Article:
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Have you ever been fatigued, dissatisfied, angry, and unable to be happy? Do you ever wonder why, despite all of your efforts to maintain your health, you fall sick? Do you ever feel like you’re “stuck” in one place and you can’t seem to get out of it, despite the fact that the world around you is changing at a breakneck pace?

Do you understand why you feel this way?

Because how you spend your days affects your health and quality of life. Your daily activities either strengthen or weaken your body.

Your lifestyle is determined by the decisions you make, the food you eat, and your attitude towards the people around you.

If you don’t feel well in your own skin, if you feel like your life is slipping away, you most likely need to change your lifestyle, and Ayurveda can help you do so.

What is the Ayurvedic way of life?

You are aware that Ayurveda is a living science. As such, it assumes that human life is inextricably linked to nature. Living in symbiosis with nature means being in harmony with your own body and constitution, being true to yourself, your own nature, your mental, physical, and psychological potential.

To put it another way, adopting Ayurveda as a lifestyle means living in tune with nature, harmonising your inner nature and adjusting to an ever-changing world.  

Is it simple to make a lifestyle change?

You will be disappointed if you expect a positive response. There is no quick and easy decision to make, nor is there a miraculous button to press to begin living differently tomorrow.

Because many factors influence one’s lifestyle. It is a combination of habits you picked up from your family, the environment you grew up in, and even the climate and DNA you got from your ancestors. The transformation is gradual, difficult, and time-consuming.

If you are ready to adjust your daily routines in accordance with Ayurvedic principles for a healthy and harmonious existence, here is how to get started.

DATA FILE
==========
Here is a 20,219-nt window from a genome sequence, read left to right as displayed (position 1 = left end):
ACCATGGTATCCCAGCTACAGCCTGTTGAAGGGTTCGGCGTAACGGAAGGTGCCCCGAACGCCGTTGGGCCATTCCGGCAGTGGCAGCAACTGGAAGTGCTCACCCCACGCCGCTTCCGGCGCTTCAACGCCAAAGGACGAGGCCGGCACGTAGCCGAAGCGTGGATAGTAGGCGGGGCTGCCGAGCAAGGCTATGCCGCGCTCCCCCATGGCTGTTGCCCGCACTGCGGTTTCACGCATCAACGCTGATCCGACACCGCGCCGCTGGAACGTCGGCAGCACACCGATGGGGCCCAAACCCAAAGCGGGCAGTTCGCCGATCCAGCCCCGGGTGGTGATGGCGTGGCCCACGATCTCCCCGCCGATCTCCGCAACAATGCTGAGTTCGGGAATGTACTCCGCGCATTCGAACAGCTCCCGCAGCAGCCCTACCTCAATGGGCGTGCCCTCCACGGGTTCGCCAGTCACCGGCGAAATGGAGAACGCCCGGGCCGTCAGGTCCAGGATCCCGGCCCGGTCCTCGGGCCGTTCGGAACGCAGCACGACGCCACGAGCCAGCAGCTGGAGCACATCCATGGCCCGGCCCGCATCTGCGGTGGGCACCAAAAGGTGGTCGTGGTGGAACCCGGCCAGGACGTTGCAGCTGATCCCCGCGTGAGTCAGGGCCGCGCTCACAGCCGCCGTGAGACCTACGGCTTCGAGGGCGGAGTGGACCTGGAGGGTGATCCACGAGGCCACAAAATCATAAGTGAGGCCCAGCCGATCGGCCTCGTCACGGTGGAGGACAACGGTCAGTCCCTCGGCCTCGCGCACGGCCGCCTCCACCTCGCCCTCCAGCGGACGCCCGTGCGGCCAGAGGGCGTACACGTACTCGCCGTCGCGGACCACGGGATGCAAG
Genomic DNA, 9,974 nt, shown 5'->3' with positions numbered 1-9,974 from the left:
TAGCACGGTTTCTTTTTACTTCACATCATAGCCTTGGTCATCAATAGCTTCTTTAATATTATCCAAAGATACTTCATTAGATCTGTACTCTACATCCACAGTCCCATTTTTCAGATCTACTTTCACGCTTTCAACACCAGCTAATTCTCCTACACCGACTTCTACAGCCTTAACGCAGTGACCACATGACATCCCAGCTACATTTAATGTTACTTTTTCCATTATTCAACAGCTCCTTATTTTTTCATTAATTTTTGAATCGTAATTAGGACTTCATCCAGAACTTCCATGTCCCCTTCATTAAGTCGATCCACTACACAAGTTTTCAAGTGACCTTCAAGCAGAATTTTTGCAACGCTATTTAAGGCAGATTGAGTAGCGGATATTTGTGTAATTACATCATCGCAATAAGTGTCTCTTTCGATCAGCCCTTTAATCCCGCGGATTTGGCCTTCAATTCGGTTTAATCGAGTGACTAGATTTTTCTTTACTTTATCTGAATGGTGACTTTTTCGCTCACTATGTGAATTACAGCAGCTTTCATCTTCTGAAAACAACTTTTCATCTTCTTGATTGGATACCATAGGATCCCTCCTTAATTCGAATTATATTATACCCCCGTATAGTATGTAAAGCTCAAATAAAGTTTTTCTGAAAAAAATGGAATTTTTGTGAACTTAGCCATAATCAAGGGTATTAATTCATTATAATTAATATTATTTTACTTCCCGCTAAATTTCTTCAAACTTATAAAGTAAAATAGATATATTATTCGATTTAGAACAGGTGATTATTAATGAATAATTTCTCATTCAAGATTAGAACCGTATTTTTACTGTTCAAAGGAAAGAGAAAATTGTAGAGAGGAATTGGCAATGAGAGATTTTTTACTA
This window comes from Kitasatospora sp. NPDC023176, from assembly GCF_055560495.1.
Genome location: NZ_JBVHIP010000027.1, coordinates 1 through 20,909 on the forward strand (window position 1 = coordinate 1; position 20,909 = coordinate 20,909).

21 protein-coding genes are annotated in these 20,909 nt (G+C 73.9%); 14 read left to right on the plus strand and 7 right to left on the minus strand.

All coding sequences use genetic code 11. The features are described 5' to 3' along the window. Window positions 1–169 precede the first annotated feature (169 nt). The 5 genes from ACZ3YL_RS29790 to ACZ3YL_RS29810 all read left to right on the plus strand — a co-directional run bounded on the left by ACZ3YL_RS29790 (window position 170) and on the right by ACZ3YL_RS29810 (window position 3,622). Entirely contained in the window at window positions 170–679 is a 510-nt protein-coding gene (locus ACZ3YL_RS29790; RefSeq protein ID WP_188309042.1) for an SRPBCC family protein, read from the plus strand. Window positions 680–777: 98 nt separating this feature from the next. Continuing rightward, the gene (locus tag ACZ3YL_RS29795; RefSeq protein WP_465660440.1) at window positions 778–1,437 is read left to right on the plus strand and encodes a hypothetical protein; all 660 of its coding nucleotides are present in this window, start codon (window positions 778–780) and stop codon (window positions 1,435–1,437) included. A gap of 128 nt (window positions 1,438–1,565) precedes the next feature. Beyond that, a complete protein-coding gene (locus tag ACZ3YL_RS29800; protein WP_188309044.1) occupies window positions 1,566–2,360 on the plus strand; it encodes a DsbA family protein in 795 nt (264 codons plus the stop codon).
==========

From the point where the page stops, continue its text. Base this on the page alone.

The everyday cycle of life, according to Ayurveda, brings us into harmony with the rhythm of nature. It aids in the adjustment of our biological clock and the creation of an efficient energy exchange between the outside environment and the human body. This restores equilibrium to the external and internal environments, enhances the quality of physiological processes, and promotes self-esteem, happiness, and tranquillity.

Changing your lifestyle involves daily practise and a lot of effort to overcome the inertia that your unbalanced lifestyle has produced. To deal with it, you should not modify your habits too rapidly. Day by day, you will notice that your body gradually adapts to the natural rhythm and that you enjoy your new daily routine.  

Ayurvedic general principles for daily life rhythms

6:00 a.m. – awakening

According to Ayurveda, the optimal time to wake up is in the early morning, between 1 and 2 a.m. This is known as Brahma-muhurta, and it is the period when the soul awakens and the finest harmony is produced, according to ancient Indian science. If you are unable to wake up at this hour, the next most ideal time is 6 a.m.

Morning activities are available from 6 a.m. to 7 a.m.

This includes the following:

Washing the face with cold water and gently massaging it; cleaning the mouth and tongue; brushing the teeth

Drinking a cup of warm water (water stimulates the stomach and kidneys and improves intestinal function);